6. Upper Pecos River

  • Flows into Texas and empties into the Rio Grande from north-central New Mexico.
  • Contains wild brown trout and stocked rainbows, best fishing from May into June during the Stonefly hatch.
  • Fishing is better from May into June during Stonefly hatch. A 4 to 6-weight rod with fluorocarbon leader is ideal.

7. Santa Cruz Lake

  • Covers 121 surface acres in the foothills of the Sangre de Cristo Mountains.
  • Home to the state record rainbow trout, offering good bank fishing opportunities and hiking trails.
  • Boats are allowed at trolling speeds. A sinking line is useful to get close to the bottom. Minnow patterns, streamers, and midges work well.

8. Ruidoso River

  • A 30-mile-long river located in the Sierra Blanca and Sacramento Mountains.
  • Contains brook, rainbow, cutthroat, and brown trout.
  • Effective fly patterns include stonefly and midge patterns.

9. Fenton Lake

  • Fenton Lake State Park is situated at an elevation of about 7,900 feet in the Jemez Mountains.
  • Contains rainbow trout and offers 700 acres of the state park with 37 acres of the lake surface.
  • Good bank fishing opportunities, but watch for overhanging trees. Suitable for kayaking. Wooly Bugger and Midge patterns are successful.

10. Green Meadows Lake

Green Meadows Lake
  • An 11-acre lake located in Hobbs town, New Mexico.
  • Home to white bass, brown and rainbow trout, catfish, and warmouth. Easy access and suitable for teaching fly fishing.
  • Stocked fish are less selective on flies. Minnow patterns and Wooly Buggers work well.

11. Cimarron River

  • River rising in northeastern New Mexico, near Capulin Mountain National Monument, flows to the Arkansas River near Tulsa, Oklahoma.
  • Known for small stream brown trout fishing.
  • Caddisflies, Mayflies, and Stoneflies will hatch. Nymphs and streamers are effective. Tailwater fishery with consistently cool water.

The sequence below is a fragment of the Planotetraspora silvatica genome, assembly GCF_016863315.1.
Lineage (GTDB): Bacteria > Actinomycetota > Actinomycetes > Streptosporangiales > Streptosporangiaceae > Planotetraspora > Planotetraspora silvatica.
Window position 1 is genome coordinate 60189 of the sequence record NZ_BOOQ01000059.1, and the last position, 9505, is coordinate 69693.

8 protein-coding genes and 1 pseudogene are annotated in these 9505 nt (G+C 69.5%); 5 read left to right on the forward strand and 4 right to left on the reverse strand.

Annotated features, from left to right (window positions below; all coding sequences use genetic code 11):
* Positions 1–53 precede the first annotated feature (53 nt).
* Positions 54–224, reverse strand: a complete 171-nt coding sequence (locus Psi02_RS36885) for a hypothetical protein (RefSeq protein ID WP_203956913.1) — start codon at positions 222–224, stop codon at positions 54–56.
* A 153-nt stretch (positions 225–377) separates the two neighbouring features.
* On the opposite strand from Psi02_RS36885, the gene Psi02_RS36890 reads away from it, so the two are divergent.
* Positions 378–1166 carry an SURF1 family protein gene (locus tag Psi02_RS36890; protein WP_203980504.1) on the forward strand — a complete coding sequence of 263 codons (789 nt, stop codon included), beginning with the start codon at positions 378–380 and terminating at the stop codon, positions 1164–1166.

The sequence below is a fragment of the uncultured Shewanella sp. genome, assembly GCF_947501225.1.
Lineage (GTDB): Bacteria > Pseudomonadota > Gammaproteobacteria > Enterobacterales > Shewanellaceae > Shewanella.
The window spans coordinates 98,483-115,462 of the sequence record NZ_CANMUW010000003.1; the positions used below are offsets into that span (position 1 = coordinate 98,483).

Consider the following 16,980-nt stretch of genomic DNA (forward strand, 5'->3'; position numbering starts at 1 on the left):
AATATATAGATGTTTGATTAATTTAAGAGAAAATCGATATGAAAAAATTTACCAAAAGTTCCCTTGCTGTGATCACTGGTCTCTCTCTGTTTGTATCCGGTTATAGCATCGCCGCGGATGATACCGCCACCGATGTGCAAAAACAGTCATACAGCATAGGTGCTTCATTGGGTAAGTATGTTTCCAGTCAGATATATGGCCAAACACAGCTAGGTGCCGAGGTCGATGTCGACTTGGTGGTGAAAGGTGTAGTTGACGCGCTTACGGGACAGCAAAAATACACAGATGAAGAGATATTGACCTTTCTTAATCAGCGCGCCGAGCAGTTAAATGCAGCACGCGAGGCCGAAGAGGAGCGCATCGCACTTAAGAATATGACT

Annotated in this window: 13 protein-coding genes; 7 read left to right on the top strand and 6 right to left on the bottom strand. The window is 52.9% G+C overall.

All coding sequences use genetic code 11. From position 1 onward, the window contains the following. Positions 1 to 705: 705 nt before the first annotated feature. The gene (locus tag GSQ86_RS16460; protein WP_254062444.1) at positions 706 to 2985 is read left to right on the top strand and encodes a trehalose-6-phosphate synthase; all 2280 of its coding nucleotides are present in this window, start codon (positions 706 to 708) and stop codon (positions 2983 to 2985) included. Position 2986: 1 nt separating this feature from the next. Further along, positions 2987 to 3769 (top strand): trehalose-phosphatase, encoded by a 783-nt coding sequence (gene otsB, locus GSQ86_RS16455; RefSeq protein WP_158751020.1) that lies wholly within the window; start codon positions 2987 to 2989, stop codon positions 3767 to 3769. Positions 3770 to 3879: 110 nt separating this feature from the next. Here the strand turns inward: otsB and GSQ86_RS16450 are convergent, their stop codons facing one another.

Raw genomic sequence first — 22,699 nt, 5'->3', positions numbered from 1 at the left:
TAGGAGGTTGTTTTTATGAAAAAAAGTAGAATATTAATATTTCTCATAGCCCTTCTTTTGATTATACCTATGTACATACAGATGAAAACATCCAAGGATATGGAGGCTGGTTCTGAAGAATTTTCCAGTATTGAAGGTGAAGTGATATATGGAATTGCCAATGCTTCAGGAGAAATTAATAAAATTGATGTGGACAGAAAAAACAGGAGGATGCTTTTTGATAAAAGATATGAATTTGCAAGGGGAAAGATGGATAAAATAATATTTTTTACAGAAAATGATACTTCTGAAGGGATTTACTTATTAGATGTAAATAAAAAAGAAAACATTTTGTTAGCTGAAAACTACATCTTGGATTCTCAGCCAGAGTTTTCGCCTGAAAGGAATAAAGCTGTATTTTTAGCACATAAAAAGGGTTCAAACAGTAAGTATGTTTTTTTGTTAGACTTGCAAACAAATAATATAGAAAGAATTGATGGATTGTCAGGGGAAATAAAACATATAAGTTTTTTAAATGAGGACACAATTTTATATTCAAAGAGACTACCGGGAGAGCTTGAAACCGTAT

12. Rio Chama River

  • A major tributary river of the Rio Grande, located in the U.S. states of Colorado and New Mexico.
  • Remote stream bordering Colorado with stunning scenery, offering quiet solitude and minimal crowds.
  • Fish species include rainbow and brown trout.

13. Costilla Creek

  • Located in New Mexico, with a tailwater from Costilla Reservoir.
  • Known for Costilla cutthroat trout, which are fast and challenging to catch.
  • Dry flies and small nymphs are effective. An unobstructed stream allows for easy casting.

14. Whiskey Lake

  • Located on Navajo Reservation, New Mexico.
  • Stocked with rainbow trout, it can be fished from the bank or a small boat.
  • Effective fly patterns include dry flies and small nymphs.

15. Eagle Nest Lake

  • Located in the northern part of the state, near the town of Eagle Nest.
  • Provides excellent Kokanee salmon and trout fishing, accessible and suitable for family trips.
  • Fishing is best with an 8-weight rod and using Gutless Frogs, Popper flies, Cluster Minnows, and Woolly Buggers.

16. Heron Lake

  • Located in Rio Arriba County, southwestern New Mexico, United States.
  • Spacious with Kokanee salmon and lake trout, requires fishing from a kayak or canoe.
  • Effective fly patterns include streamers and nymphs.

When is the optimal time for fly fishing in New Mexico?

The best time to fly fish in New Mexico depends on the season, as each one provides different opportunities to catch various trout species. Here is a breakdown of each season’s optimal fishing spots: